Brands and businesses using social data to inform their social media strategy However, in more instances than ever before, social data is also being used i. Marketing topic(s):Social CRM. Advice by Guest Expert.
The difference between science and science fiction is a line that seems ever harder to distinguish, thanks in part to a host of astonishing advances in medical science that are helping to create a new age of promise and possibility for patients.
Today cancer drugs are increasingly twinned with a diagnostic device that can determine whether a patient will respond to the drug based on their tumor’s genetic characteristics; medical imaging can be used to identify the best implantable device to treat a specific patient with clogged coronary arteries; and progress in regenerative medicine and stem cell therapy using a patient’s own cells could lead to the replacement or regeneration of their missing or damaged tissues.
Given these trends, the future of medicine is rapidly approaching the promising level of care and cure once imagined by Hollywood in futuristic dramas like Star Trek.
But these examples are not science fiction. They are very real achievements that demonstrate the era of “personalized medicine” where advances in the science of drug development, the study of genes and their functions, the availability of increasingly powerful computers and other technologies, combined with our greater understanding of the complexity of disease, makes it possible to tailor treatments to the needs of an individual patient.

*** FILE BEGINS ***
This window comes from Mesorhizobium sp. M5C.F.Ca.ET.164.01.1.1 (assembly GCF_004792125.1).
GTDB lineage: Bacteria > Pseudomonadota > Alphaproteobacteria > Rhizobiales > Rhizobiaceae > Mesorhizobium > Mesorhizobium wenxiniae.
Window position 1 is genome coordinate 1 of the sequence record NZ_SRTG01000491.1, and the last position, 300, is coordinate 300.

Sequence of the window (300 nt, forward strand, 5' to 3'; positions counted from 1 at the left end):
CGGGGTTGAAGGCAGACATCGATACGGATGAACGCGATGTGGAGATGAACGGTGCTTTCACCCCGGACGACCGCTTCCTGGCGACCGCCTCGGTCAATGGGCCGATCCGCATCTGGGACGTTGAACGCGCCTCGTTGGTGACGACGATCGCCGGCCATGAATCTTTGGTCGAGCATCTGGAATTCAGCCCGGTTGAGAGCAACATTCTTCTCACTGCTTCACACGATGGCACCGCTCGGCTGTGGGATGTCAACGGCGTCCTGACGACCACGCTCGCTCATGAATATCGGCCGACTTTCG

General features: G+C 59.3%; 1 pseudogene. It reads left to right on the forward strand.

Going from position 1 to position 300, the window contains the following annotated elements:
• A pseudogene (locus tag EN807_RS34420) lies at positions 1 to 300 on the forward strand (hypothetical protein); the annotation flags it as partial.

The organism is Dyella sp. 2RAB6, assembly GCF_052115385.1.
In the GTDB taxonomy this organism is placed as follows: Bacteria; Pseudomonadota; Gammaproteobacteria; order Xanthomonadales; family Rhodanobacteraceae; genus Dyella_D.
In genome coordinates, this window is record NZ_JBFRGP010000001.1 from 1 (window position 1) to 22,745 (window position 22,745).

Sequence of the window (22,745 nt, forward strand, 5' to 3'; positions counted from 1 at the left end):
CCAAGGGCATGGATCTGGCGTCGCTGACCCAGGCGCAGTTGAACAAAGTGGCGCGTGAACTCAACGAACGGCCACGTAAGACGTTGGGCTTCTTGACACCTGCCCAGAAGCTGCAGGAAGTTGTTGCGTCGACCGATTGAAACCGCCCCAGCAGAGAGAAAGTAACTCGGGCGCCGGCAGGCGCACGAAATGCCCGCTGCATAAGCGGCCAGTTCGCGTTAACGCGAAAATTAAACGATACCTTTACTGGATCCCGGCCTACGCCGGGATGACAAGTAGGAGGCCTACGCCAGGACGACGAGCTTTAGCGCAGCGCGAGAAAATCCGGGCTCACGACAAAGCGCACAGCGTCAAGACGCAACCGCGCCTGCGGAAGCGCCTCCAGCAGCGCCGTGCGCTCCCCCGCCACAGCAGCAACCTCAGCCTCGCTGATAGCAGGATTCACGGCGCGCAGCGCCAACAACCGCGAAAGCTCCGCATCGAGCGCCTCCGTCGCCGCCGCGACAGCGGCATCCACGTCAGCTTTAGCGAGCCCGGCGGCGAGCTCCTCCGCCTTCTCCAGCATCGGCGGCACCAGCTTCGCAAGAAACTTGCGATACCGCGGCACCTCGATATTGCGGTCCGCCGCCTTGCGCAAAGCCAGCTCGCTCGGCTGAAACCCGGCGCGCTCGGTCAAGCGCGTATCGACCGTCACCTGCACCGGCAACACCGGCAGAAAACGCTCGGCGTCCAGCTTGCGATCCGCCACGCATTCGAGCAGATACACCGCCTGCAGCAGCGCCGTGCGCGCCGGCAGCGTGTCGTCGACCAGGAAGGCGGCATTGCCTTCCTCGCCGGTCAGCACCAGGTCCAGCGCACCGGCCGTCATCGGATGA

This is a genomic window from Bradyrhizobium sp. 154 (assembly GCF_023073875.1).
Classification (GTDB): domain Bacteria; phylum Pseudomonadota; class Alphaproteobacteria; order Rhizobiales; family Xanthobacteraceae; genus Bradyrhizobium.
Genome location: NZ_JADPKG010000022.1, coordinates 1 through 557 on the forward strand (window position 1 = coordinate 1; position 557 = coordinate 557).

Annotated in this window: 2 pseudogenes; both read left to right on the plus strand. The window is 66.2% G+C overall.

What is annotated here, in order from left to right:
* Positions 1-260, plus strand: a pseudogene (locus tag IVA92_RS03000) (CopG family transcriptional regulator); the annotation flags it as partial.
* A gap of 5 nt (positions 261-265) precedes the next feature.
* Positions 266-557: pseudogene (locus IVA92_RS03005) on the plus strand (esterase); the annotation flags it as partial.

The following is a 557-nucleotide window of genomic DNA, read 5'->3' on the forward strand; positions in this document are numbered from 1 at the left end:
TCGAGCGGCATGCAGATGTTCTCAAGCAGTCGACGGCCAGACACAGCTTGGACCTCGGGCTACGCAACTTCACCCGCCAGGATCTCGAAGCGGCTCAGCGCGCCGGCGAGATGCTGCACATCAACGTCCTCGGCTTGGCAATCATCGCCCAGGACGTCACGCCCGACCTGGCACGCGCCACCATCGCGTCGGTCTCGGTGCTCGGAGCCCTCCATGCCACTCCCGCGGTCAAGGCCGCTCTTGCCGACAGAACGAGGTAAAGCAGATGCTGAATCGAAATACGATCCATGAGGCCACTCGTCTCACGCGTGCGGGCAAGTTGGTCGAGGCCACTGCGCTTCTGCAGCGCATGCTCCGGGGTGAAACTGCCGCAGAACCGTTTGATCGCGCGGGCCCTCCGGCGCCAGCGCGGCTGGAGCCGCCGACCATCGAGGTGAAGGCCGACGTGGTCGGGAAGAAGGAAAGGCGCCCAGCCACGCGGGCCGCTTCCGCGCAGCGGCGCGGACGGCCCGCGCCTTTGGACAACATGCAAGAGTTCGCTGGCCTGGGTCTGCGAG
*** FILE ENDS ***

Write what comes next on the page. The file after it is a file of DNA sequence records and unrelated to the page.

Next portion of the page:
We now know that patients with similar symptoms may have different diseases with different causes. Individual patients who may appear to have the same disease may respond differently (or not at all) to treatments of that disease.
One out of two U.S. adults have smartphones, yet every adult requires medical care. The rise in connectivity muddles up marketing for doctor’s offices, hospitals, and specialist care facilities, as patients are relying more on mobile information and services. Mobile marketing for medical practices is split between apps, browser ads, and building up an online presence, but where to begin with so many options?
A smartphone-friendly website doesn’t need all the bells and whistles of a typical browser site. Instead, site developers should focus more on streamlined simplicity and navigation. Mobile users “on the go” search out contact numbers, hours, locations, and other practical info directly from their phones through mobile browsers. Most users would prefer not to wade through cluttered designs, photos, and pages of information to find what they want. Here are a few designs to focus on: